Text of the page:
Brexit and protests cast shadow over Trump visit to Britain

US President Donald Trump is shown exiting Air Force One with the door of the aircraft ajar.

US President Donald Trump exits Air Force One in Brussels, July 10, 2018.

Credit:

Francois Lenoir/Reuters

US President Donald Trump is expected to land in Britain on Thursday following a NATO meeting in Brussels where he chided Germany and other European nations for failing to contribute enough to defense spending.

His trip coincides with a tumultuous week for Prime Minister Theresa May's government after two senior ministers resigned in protest at her plans for trade with the European Union after Britain leaves next March.

May appears to have seen off an immediate challenge to her leadership from malcontents within her Conservative Party but Trump's comments ahead of the trip — that Britain was "in somewhat turmoil" and that it was up to the people if she stayed in power — fanned the sense of political crisis.

Trump also said he might speak to former Foreign Secretary Boris Johnson, who quit along with Brexit minister David Davis over May's plans for a business-friendly Brexit which was only agreed by her cabinet last Friday after two years of wrangling.

As May attempts to unify her party behind her proposals, commentators said Trump meeting Johnson would suggest backing for his view that May's plans would inhibit Britain's ability to forge new free trade deals.

Securing a US-UK deal post-Brexit is something both Trump and May's government have heralded as being a major benefit of leaving the EU.

Trump has long voiced his support for Brexit, saying it was part of a global uprising that ultimately thrust him to power, and he was at his Scottish golf resort the day after Britons voted to leave the EU, saying the outcome was a "great thing."

On Tuesday, the president described Johnson as a "friend" who had been "very nice to me, very supportive," even though when Trump suggested in 2015 London had police no-go zones, Johnson, then the capital's mayor, quipped he feared going to New York because of "the real risk of meeting Donald Trump."

When asked directly if Trump would meet Johnson, US Ambassador in London Woody Johnson told BBC Radio: "I'm not sure. That's not on the schedule, but the president makes his own schedule. If the president wants to do something, we'll make it possible."

The ambassador added May had shown strong leadership and that the trip would enhance the special relationship between the United States and Britain.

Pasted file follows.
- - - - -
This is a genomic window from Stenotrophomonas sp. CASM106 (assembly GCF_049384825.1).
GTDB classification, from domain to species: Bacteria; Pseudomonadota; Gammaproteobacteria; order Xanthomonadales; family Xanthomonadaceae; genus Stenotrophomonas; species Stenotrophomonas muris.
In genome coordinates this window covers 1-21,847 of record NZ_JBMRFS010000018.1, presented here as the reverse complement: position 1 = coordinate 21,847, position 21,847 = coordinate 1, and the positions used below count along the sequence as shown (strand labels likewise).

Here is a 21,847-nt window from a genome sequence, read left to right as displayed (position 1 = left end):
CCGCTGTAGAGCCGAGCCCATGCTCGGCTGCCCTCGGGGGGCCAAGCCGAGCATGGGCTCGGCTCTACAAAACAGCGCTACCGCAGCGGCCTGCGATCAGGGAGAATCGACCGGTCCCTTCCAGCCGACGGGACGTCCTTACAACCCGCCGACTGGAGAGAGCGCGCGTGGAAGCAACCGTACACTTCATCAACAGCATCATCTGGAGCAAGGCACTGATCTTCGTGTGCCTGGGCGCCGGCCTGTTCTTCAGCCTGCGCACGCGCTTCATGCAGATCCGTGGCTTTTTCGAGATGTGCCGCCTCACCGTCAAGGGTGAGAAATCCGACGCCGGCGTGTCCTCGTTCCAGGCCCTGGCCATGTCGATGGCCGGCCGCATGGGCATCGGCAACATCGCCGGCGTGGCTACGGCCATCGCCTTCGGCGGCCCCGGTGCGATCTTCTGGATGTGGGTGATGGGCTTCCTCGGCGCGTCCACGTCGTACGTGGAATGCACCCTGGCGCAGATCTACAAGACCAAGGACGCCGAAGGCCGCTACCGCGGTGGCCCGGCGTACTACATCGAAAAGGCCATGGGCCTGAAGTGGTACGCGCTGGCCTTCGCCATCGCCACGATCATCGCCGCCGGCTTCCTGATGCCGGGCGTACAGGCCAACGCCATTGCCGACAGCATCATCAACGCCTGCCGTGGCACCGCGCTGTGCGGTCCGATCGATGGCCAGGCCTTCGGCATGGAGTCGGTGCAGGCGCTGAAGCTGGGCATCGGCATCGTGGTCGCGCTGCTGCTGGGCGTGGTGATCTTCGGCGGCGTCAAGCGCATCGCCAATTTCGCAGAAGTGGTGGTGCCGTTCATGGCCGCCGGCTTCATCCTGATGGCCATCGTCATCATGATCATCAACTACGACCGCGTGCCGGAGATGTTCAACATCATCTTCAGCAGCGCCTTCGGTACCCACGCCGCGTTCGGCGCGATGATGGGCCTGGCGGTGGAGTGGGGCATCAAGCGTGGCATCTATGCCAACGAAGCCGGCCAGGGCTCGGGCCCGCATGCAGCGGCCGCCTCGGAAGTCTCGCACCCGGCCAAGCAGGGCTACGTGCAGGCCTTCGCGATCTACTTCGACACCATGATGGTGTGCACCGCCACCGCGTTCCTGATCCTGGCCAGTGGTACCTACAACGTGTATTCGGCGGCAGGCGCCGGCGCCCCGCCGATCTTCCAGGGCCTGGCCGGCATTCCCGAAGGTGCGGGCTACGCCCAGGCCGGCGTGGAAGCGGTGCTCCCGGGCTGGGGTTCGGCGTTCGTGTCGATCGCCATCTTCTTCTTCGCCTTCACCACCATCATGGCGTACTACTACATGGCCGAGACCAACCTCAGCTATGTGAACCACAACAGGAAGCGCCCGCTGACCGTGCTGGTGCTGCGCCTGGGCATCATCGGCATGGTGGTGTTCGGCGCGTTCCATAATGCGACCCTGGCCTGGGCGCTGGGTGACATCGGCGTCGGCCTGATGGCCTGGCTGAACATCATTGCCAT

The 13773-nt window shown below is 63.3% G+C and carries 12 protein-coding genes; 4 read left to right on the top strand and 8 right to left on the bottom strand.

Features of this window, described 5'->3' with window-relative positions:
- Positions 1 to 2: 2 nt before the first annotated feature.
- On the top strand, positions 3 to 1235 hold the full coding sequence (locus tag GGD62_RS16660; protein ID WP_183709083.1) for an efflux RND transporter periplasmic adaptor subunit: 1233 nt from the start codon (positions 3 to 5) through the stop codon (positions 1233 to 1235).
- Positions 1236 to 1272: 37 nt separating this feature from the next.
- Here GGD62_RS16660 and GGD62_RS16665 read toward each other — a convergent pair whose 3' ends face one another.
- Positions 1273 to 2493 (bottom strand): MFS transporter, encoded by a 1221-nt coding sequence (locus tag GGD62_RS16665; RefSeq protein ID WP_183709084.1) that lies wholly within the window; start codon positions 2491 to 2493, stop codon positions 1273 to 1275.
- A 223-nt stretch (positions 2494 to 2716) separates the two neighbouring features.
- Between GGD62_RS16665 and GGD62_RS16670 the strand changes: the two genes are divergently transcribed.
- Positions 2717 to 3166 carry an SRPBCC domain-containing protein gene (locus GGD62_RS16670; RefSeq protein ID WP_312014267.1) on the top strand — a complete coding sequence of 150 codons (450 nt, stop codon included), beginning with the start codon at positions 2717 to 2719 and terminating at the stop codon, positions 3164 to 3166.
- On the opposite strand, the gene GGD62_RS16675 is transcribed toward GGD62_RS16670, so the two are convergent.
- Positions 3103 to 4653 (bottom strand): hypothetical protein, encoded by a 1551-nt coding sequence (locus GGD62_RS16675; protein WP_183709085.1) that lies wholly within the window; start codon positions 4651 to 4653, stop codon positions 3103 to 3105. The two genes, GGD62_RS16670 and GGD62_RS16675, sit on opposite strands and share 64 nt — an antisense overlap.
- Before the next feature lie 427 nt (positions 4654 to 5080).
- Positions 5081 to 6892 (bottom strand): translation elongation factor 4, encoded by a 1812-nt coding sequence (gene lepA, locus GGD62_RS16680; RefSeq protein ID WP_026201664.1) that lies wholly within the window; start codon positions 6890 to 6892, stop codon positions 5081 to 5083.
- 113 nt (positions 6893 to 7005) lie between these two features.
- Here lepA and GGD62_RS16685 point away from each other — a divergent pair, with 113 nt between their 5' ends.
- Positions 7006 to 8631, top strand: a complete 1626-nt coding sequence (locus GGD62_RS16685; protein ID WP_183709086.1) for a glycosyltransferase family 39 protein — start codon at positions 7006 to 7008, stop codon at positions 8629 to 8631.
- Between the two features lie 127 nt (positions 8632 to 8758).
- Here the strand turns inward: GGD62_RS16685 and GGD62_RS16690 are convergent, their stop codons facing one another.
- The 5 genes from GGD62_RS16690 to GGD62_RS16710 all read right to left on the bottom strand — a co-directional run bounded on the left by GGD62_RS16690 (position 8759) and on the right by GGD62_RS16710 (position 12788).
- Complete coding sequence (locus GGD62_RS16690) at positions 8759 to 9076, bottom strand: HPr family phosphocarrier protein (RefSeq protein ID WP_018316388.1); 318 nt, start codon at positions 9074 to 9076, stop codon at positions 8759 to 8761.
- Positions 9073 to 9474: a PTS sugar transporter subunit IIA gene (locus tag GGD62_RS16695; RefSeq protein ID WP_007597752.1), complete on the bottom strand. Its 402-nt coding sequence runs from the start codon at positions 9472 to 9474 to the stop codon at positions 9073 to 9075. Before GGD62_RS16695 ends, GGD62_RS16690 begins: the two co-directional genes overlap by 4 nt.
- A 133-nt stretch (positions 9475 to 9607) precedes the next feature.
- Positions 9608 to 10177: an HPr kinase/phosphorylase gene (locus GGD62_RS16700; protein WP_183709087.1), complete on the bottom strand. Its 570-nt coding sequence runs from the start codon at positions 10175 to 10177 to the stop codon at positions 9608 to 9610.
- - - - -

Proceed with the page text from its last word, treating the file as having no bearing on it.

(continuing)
"We're extremely confident in the ability of the UK to plow through this issue with Brexit and move on," he said.

"She was the first foreign dignitary to visit the US when he became president. So I think that symbolizes how he considers the importance of her leadership in this country right now."

Protests planned

After he was invited last year, more than 1.86 million people signed a petition saying Trump should not be given a state visit because it could embarrass the queen and thousands of police will also be on duty with large protests expected.

A high metal fence has been erected around the US ambassador's central London residence where Trump will spend Thursday night and the embassy sent out an alert warning Americans in London to keep a low profile in case protests turned violent.

More than 50,000 people have signed up to demonstrate in London on Friday when protesters intend to fly a large balloon over parliament portraying Trump as an orange, snarling baby although a counter-gathering to welcome him is also planned.

"It's really kind of irrelevant to what we're trying to do, and it certainly doesn't express the opinion of the British people that I've met," Ambassador Johnson said of the balloon.

While the expected protests are taking place in the British capital, Trump will meet the queen at Windsor Castle where he will be welcomed with a guard of honor before having tea with the 92-year-old monarch.

By Alistair Smout and Michael Holden/Reuters

Editing by Guy Faulconbridge.

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